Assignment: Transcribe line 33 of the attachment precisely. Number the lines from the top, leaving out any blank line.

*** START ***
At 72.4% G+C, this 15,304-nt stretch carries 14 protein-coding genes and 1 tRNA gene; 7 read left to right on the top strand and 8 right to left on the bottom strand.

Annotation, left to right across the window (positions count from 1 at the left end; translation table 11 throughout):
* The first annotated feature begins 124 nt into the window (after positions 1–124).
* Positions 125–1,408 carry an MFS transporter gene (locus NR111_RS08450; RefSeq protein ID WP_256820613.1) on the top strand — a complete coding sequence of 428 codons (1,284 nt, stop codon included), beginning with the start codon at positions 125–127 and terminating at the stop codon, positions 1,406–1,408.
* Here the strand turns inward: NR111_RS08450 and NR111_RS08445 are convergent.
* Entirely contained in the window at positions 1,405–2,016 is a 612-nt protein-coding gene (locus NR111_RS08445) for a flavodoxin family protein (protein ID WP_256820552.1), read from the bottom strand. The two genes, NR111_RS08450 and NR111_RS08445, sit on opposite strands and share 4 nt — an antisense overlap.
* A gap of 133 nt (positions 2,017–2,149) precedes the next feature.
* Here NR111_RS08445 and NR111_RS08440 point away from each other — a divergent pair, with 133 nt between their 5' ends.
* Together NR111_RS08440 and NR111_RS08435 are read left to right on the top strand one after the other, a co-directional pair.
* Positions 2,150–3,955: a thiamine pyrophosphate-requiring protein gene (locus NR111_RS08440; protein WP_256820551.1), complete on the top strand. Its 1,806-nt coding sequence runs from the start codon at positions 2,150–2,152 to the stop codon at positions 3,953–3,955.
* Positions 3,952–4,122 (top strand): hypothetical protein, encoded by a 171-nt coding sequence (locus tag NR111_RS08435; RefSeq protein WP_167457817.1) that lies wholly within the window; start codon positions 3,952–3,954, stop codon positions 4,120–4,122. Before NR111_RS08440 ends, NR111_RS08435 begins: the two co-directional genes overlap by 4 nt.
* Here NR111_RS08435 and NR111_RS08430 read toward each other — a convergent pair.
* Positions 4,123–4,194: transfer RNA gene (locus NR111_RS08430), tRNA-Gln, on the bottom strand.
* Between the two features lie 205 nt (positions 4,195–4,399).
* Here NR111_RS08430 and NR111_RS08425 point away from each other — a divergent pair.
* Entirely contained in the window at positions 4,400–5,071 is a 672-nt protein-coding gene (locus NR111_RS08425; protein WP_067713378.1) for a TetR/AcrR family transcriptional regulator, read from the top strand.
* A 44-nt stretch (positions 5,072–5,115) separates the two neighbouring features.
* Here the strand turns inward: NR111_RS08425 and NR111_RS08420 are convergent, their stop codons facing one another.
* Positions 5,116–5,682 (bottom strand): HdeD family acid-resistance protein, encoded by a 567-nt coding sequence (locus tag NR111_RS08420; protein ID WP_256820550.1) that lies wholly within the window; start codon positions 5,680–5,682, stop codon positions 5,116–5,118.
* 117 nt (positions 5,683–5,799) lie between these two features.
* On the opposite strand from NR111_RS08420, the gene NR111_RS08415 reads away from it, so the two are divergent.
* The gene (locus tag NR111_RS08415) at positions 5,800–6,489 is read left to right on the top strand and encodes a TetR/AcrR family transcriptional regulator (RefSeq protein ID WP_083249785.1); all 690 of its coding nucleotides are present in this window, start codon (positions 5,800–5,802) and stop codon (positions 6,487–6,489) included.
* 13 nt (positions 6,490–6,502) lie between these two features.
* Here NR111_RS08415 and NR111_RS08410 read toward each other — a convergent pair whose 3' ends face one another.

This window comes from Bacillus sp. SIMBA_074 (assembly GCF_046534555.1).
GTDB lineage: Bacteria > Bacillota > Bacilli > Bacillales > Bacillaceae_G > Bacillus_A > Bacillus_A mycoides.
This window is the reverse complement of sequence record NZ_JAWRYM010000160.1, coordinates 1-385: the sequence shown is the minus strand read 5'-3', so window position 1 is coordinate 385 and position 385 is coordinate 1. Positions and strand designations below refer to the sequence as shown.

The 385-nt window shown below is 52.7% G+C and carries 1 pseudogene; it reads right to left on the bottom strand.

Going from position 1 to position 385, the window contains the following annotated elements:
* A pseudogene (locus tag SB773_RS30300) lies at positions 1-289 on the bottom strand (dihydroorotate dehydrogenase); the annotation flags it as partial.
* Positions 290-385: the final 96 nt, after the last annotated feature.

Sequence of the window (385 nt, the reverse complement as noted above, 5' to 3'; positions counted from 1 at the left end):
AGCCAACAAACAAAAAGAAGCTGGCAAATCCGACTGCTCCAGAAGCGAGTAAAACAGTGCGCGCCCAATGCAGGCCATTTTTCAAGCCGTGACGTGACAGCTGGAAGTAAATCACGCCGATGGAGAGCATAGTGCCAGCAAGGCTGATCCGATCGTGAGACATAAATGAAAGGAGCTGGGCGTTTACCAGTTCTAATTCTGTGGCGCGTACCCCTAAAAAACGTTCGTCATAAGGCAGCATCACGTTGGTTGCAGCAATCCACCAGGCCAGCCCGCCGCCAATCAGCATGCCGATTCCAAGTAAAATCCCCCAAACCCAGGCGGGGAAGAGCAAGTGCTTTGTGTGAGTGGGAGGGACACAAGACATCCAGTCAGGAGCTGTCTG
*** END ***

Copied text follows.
AGCCAACAAACAAAAAGAAGCTGGCAAATCCGACTGCTCCAGAAGCGAGTAAAACAGTGCGCGCCCAATGCAGGCCATTTTTCAAGCCGTGACGTGACAGCTGGAAGTAAATCACGCCGATGGAGAGCATAGTGCCAGCAAGGCTGATCCGATCGTGAGACATAAATGAAAGGAGCTGGGCGTTTACCAGTTCTAATTCTGTGGCGCGTACCCCTAAAAAACGTTCGTCATAAGGCAGCATCACGTTGGTTGCAGCAATCCACCAGGCCAGCCCGCCGCCAATCAGCATGCCGATTCCAAGTAAAATCCCCCAAACCCAGGCGGGGAAGAGCAAGTGCTTTGTGTGAGTGGGAGGGACACAAGACATCCAGTCAGGAGCTGTCTG